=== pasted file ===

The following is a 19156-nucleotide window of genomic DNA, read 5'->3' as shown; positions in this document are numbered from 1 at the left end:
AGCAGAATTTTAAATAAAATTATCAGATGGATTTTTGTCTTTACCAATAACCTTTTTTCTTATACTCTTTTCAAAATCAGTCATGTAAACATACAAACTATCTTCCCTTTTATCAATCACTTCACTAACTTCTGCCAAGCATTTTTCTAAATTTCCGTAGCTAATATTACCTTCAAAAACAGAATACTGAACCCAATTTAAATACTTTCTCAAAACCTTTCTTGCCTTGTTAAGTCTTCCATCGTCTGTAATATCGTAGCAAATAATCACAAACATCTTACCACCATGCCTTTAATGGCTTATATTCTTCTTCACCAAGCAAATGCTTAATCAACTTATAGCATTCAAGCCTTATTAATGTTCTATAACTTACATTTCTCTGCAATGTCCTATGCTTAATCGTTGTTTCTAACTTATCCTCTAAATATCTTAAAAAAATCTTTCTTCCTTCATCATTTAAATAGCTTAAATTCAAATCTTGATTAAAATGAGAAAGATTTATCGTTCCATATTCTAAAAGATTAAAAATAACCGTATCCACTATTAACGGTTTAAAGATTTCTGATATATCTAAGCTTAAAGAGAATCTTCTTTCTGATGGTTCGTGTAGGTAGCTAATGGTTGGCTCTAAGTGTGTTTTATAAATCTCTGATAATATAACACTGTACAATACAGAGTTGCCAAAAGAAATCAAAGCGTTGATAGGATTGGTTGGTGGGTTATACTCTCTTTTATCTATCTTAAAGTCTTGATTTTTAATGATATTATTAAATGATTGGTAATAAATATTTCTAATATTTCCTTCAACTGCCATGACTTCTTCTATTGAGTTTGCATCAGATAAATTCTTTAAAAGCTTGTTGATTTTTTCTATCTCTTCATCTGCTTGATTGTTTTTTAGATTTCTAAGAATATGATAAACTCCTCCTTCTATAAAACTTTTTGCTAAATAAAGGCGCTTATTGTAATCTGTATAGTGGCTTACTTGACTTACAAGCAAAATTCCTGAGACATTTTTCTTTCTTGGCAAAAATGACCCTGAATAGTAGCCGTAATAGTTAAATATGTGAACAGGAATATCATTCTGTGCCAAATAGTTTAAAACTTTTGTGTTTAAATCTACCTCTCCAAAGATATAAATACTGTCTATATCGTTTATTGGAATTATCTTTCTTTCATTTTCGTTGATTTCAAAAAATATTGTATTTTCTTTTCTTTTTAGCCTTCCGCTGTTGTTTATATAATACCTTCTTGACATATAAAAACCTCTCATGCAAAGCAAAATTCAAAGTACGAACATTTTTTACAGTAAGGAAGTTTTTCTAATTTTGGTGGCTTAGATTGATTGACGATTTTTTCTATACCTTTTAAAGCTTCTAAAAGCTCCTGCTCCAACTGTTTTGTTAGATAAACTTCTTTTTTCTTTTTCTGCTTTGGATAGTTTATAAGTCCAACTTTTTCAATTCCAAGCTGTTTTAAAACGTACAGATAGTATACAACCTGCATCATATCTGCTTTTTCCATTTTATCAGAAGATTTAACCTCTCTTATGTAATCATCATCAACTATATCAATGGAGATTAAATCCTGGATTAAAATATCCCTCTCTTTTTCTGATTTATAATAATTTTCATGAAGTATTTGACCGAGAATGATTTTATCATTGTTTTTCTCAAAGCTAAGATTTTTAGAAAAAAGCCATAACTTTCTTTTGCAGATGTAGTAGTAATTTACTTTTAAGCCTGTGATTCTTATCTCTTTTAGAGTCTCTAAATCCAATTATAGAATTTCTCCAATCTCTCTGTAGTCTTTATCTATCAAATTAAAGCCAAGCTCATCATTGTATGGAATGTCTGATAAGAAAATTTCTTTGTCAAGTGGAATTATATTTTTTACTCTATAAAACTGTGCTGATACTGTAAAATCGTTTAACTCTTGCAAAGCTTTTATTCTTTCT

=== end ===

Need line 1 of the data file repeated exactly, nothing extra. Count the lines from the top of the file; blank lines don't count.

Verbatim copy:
The following is a 19156-nucleotide window of genomic DNA, read 5'->3' as shown; positions in this document are numbered from 1 at the left end: